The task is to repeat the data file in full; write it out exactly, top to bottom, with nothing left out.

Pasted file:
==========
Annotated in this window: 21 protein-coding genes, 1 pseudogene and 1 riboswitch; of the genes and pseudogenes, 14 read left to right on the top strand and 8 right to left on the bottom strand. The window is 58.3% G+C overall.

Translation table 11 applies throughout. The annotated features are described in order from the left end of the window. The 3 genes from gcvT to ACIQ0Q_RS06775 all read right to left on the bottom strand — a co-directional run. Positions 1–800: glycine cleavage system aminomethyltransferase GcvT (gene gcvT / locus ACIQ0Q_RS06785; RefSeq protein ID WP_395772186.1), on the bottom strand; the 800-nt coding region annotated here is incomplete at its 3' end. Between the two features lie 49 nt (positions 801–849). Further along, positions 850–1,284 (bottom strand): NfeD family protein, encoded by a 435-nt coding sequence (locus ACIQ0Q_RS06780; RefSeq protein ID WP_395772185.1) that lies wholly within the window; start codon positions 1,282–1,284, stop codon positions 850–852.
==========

Annotated in this window: 21 protein-coding genes, 1 pseudogene and 1 riboswitch; of the genes and pseudogenes, 14 read left to right on the top strand and 8 right to left on the bottom strand. The window is 58.3% G+C overall.

Translation table 11 applies throughout. The annotated features are described in order from the left end of the window. The 3 genes from gcvT to ACIQ0Q_RS06775 all read right to left on the bottom strand — a co-directional run. Positions 1–800: glycine cleavage system aminomethyltransferase GcvT (gene gcvT / locus ACIQ0Q_RS06785; RefSeq protein ID WP_395772186.1), on the bottom strand; the 800-nt coding region annotated here is incomplete at its 3' end. Between the two features lie 49 nt (positions 801–849). Further along, positions 850–1,284 (bottom strand): NfeD family protein, encoded by a 435-nt coding sequence (locus ACIQ0Q_RS06780; RefSeq protein ID WP_395772185.1) that lies wholly within the window; start codon positions 1,282–1,284, stop codon positions 850–852.